Play with colors and patterns

Hollywood Regency is known for its iconic bold colors and patterns. Decor Aid states that pinks, yellows, turquoises, golds, and emerald greens are some of the most popular hues in Hollywood Regency palettes. The style celebrates attention-grabbing colors, accents, and wall coverings. Throughout traditional Hollywood Regency, one can find porcelain textures, gold details, exotic furs and fabric, and boldly-colored items. When it comes to Hollywood Regency, the only rule about colors is that they should be bold and call attention to themselves, even in the case of minimalists like William "Billy" Haines, who was known for his pops of color and vintage eccentricity (via Design Market Magazine).

Better Homes and Gardens recommends pairing eccentric jewel-toned colors with neutral tones and accents to help a space remain calming, even if it's following Hollywood Regency decor. They also recommend using blue walls as a neutral against bold furniture, like chartreuse club chairs. Gold hardware and surfaces are also perfect for a bold room because contrasting wood can make a small space feel even more cramped.

Use textures in your space

Textures are a great way to further the style influence in a room and showcase the personality of those who live there. There are very few design styles that lend themselves to celebrating contrasting textures, no matter what they are, like Hollywood Regency. Because Hollywood Regency existed to showcase wealth in the 1930s through 1950s, it was common for homeowners to fill their rooms with exotic goods, materials, and fabrics. Whether it be neoclassical-inspired terracotta, gold, and woods, or chinoiserie-inspired silks, bamboo, and plants, it was fair game in Hollywood Regency.

Nowadays, homeowners can fill their spaces with leather and tufted sofas, or adorn their existing pieces with bold pillows, linens, and backdrops. According to The Spruce, one of the easiest ways for homeowners to incorporate texture into a room is by using a mix of textiles throughout multiple surfaces, like window treatments, throw pillows and rugs, bedding, and furniture upholstery. While many vintage art deco and Hollywood Regency pieces are available for secondhand purchase, homeowners can experiment with any textures they like, including leather, velvet, silk, bouclé, wool, cotton, linen, wood grain, and stone.

Play with flow and scale

While Hollywood Regency is known for being very bold, it's also a style that took scale and balance into consideration. According to Houzz, Hollywood Regency focused on being very practical despite its eccentric nature. Rooms were designed around parties, and focal points were the attending guests, not the pieces that were strewn around the room. The way Hollywood Regency designers achieved this look was to give special attention to the scale of items and their placement. Designers kept chairs and sofas low-slung and modest in scale so they didn't overshadow the guests seated on them. They also avoided placing all the furniture against walls and hard surfaces, instead opting to create a natural flow of movement in a space.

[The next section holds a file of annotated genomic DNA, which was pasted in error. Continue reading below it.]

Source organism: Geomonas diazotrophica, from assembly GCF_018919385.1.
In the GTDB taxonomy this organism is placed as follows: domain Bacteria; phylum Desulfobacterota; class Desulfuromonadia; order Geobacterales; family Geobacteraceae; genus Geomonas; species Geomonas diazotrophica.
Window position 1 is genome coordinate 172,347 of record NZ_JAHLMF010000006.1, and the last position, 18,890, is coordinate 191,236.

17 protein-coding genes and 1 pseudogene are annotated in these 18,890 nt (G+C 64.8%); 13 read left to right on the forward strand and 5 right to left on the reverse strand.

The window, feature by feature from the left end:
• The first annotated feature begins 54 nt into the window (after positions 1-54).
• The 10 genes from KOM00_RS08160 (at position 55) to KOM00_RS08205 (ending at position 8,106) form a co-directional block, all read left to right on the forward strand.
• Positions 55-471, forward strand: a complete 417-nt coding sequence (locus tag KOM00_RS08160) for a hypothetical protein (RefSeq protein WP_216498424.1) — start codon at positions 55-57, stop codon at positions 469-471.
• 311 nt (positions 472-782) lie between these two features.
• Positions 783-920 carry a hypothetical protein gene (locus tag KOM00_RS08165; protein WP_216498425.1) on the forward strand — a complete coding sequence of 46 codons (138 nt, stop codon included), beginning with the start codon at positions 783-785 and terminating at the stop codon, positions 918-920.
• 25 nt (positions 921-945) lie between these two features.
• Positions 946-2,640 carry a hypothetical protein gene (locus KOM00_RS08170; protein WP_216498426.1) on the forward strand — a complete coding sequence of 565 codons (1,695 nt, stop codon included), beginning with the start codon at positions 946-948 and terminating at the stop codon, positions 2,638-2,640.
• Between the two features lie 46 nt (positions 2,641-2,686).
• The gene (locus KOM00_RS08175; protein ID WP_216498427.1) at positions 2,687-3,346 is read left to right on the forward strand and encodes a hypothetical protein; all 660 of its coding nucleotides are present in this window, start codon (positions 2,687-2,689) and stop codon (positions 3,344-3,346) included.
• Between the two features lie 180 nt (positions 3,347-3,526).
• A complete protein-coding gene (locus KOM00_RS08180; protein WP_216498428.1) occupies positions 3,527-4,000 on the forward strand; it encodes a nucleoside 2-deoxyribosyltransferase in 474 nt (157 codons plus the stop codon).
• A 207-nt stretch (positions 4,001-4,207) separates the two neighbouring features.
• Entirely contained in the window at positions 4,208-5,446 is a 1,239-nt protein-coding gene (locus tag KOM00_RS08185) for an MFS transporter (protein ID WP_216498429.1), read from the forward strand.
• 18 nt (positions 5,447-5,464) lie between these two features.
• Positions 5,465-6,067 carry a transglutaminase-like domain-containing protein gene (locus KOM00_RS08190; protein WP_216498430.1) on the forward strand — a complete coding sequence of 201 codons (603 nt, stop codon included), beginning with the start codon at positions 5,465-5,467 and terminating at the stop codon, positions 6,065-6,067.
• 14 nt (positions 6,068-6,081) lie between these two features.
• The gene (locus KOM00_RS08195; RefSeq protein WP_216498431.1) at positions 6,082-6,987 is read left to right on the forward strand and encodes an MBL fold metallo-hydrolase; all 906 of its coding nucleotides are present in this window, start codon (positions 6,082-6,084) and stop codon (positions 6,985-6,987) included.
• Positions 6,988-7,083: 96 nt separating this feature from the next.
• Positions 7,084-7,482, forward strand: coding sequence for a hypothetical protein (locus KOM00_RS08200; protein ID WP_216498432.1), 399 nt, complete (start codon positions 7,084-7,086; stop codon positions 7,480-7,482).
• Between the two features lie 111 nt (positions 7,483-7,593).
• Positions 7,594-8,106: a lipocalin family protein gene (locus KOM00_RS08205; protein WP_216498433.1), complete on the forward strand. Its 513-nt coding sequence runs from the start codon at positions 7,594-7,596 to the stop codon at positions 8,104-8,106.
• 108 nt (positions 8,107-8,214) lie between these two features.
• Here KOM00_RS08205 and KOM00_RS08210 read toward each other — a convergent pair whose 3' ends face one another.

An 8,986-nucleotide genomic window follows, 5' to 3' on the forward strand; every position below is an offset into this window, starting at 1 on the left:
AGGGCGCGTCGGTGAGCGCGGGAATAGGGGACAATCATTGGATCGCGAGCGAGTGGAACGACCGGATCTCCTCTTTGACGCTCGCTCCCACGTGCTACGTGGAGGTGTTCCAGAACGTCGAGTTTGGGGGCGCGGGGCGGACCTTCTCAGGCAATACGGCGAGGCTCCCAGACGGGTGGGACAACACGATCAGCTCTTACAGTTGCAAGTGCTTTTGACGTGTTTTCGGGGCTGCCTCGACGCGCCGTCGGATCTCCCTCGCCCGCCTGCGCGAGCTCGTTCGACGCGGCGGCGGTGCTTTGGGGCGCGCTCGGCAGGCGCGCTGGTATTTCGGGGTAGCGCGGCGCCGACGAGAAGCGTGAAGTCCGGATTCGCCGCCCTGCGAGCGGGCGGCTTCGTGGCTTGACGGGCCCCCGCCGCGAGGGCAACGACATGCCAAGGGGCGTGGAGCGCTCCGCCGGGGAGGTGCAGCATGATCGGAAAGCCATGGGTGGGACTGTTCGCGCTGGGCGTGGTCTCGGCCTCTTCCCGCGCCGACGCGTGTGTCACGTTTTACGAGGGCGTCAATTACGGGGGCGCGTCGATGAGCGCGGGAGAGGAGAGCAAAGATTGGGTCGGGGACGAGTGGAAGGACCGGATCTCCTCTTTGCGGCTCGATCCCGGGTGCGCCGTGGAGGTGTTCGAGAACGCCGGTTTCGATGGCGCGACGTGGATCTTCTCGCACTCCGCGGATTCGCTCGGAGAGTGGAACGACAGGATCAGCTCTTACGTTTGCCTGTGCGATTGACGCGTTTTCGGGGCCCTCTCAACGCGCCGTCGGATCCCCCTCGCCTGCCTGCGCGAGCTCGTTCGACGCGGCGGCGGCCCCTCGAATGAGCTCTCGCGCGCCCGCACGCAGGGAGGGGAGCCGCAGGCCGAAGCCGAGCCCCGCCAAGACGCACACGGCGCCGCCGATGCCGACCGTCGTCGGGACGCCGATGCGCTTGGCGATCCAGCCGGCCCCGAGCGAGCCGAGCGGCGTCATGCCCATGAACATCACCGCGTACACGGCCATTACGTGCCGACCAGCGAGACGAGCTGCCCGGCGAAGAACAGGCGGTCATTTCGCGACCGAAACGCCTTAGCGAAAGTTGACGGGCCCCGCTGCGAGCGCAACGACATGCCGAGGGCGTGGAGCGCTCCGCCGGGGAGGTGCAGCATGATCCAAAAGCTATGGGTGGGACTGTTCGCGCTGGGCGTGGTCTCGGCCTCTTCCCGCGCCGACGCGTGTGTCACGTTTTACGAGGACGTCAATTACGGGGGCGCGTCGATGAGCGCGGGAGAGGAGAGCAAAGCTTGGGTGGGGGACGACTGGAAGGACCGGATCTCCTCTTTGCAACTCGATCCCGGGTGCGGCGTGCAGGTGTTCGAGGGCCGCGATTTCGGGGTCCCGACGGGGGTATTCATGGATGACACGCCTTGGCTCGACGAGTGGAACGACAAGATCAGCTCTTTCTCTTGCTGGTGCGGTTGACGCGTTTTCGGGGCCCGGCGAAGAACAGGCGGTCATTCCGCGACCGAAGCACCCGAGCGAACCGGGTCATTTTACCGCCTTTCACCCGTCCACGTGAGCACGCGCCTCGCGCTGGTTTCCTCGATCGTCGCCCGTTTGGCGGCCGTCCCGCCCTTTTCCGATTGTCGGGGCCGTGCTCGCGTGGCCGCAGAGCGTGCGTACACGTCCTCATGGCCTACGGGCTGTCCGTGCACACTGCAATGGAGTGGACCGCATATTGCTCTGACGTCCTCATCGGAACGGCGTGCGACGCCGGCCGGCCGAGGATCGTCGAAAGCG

According to Moretti Interior Design, a great way to incorporate flow into a space is to pay attention to your sightline and visually link neighboring rooms and reflections with each other. Simple tricks like placing botanical wallpaper on a focal wall and a gold vase with floral stems in the adjacent kitchen can make two totally separate rooms cohesive. Another way to create cohesive flow is to use the same flooring throughout a space.

Use lacquered and high gloss surface

Because of its chinoiserie influence, Hollywood Regency homes were filled with high-gloss lacquered surfaces. It was common to see ultra-reflective walls, furniture, and decorative pieces artfully placed around a room. Jasmin Reese, who runs Jasmin Reese Interiors, told Livingetc, "I personally think that lacquered walls provide an element of allure and mystique. The light changes and reflects so beautifully on them throughout the day in natural lighting as well as incandescent lighting." Its ability to play up lighting allows highly lacquered walls to work well with bold and jewel colors, and in moody tight spaces. However, designers warn that lacquer finishing can showcase imperfections in walls and furniture very easily. While that is a great way to incorporate texture into a space, it isn't always the most beautiful interior design.

Nowadays lacquering your furniture and decor is as easy as can be. There are many consumer-grade products that contain nitrocellulose lacquer, the special lacquer used on pianos and instruments to maintain their high-gloss shine. According to Amy Howard Homes, all homeowners have to do is clean their chosen surface and follow the instructions on the product they're using, applying two coats and giving adequate dry time. Simple craft advances in paint technology have allowed anyone to adapt any of their decorative items to fit a Hollywood Regency style.